CTA: Connective Tissue Acceleration ©


  • Connective tissue acceleration is a term I invented to describe the style and theory behind my primary technique and methodology in treating musculoskeletal joint diseases. It can not be excluded from the larger category of Tui Na (traditional chinese medical massage), which is much broader in its applications. CTA is the way I use Tui Na to treat diseases of the joints, and provides a physiological explanation of why Tui Na used in this manner is so effective.

Connective tissue

  • Connective tissue is a complex set of structures that connect different parts of the body to each other. These tissues often provide structure and support. Connective tissue is in large part a justification for treating the body as a whole (as it connects most of the body) in traditional Chinese medicine rather than separating the body into isolated systems and chemicals without reference to other systems and chemicals. Yes, despite popular belief otherwise, different parts of the body do connect to each other, and if they were disconnected, it would result in either severe deformity or death (falling to pieces). Go holistic medicine!

The theory

  • The connective tissues referred to in CTA are:
    1: The dense connective tissues; namely the tendons and ligaments
    2: Two of the specialized connective tissues; the articular cartilage and the blood.
  • Tendons are the tissues that combine the muscles to the bones, which allow the skeletal muscles to pull on the bones and result in the movement of the body.
  • Ligaments are the tissues that connect the bones to the bones so that we don’t fall apart.
  • Articular cartilage is located at the ends of the bones and provides cushion between the bones as well as providing a smooth surface for the bones to slide over each other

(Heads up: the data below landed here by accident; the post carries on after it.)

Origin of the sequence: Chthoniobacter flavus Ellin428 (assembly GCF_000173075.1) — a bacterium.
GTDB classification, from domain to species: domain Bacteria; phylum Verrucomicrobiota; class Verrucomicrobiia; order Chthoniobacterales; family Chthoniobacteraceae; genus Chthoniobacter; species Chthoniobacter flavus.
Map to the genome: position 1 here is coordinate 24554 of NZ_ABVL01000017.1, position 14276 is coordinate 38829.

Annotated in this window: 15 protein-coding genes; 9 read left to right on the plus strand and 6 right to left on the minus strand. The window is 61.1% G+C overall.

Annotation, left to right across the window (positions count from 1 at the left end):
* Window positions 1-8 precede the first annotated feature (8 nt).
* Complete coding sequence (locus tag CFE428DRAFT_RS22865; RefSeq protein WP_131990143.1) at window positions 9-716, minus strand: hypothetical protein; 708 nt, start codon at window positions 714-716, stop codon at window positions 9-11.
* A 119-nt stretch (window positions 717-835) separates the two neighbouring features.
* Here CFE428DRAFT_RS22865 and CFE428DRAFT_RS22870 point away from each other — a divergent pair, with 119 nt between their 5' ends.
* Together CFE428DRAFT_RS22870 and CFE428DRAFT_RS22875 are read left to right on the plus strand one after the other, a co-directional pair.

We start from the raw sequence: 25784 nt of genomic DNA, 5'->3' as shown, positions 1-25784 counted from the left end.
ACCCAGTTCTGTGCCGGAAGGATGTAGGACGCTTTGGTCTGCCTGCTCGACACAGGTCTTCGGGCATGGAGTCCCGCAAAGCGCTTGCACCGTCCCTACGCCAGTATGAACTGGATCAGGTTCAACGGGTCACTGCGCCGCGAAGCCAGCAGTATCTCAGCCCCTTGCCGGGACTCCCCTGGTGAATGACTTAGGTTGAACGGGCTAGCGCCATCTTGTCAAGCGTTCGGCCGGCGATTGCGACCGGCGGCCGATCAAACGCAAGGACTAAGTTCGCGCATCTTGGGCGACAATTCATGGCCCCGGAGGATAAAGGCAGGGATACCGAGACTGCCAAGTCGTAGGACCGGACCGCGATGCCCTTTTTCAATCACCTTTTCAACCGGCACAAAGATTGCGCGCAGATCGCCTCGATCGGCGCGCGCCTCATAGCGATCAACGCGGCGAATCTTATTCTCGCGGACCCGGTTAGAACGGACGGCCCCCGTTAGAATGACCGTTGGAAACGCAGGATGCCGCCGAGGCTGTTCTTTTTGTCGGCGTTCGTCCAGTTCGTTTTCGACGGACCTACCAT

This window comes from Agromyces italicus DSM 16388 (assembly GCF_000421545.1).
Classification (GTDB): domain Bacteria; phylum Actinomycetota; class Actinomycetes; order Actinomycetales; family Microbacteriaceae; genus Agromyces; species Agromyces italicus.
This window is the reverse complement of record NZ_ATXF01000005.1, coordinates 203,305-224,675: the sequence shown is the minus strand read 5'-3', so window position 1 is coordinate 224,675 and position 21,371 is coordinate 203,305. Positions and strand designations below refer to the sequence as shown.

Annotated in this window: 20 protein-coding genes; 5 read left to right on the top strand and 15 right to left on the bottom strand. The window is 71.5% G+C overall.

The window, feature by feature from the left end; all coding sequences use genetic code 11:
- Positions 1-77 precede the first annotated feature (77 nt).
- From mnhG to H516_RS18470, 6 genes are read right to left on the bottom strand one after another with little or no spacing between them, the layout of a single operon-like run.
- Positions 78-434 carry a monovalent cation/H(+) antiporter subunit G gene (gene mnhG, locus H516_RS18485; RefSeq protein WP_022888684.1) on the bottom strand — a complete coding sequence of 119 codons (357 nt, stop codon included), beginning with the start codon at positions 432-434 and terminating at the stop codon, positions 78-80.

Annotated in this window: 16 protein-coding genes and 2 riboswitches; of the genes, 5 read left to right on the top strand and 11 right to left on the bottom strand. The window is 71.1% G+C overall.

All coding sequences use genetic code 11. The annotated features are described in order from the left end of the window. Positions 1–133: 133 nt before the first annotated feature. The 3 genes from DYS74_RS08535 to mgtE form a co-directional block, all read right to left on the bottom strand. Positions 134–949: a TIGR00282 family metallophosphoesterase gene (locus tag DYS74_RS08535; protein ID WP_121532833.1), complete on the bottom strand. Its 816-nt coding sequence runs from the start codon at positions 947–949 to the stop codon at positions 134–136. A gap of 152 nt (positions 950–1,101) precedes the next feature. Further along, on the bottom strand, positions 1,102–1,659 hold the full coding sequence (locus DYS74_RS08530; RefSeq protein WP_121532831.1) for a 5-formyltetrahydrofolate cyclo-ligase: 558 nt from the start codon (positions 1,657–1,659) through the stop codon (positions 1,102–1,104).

• Blood is the red (usually) substance that flows through our body and provides oxygen, hormones, nutrients, and other necessary substances to our bodies as well as connecting the entire body to itself.
  • In musculoskeletal diseases injuries to the muscles heal the fastest, the tendons take longer to heal, and the ligaments and articular cartilage take longer still (given equal severity among the aforementioned injuries). Often times injuries to the articular cartilage never fully heal.

Why do some tissues take longer to heal than others?

  • Thank you for asking. This is due to the quantity of blood flow that reaches these tissues. The basic theory in Chinese medicine is that where flow is blocked there is pain, and where there is free flow there is freedom from pain. The vascularity (or quantity of blood vessels) in the mid-tissues of the muscles is the greatest, there is less in the mid-tissues of the tendons, less in the ligaments, and there is no blood vessels or nerves that go through the articular cartilage. As blood flow is required to carry nutrients to repair tissue and carry away waste products, it follows that tissues with greater blood flow enjoy faster healing time.
  • Much of the nutrient supply that reaches the inside of the tendons, ligaments, and articular cartilage gets there by diffusion from blood vessels surrounding the surface of these tissues, or diffusion from the synovial fluid in the joint.

What does CTA do?

  • Using appropriate stimulation of compression and decompression of the tendons, ligaments, and articular cartilage, osmotic pressure is alternately increased and decreased, accelerating the diffusion into and out of these tissues, so that nutrients go in faster and waste products come out faster and healing time is accelerated closer to the healing time of the muscles.
  • This can be done by practitioner for patient by massaging, pressing, stretching, or passively mobilizing the joints containing the injured tissue.
  • This can also be accomplished through specific exercises, some of which are found in physical therapy. However, I must caution that this usually has a more preventative than curative function and usually is only effective in very minor joint injuries.
  • The self-knowledge of the body and will-power required to cure more advanced joint pathologies with exercise alone usually requires many years of diligent practice seen in some Tai Ji, Yoga, Qi Gong, or Martial Arts practitioners and is often out of reach to the general public.
  • That being said, when correct exercises are combined with correct techniques performed by TCM practitioner, the effects are greater than when either technique is used alone. And since not many can be in the clinic constantly, exercises based on CTA principles are tantamount to decreasing recovery time and maintaining progress outside of the clinic.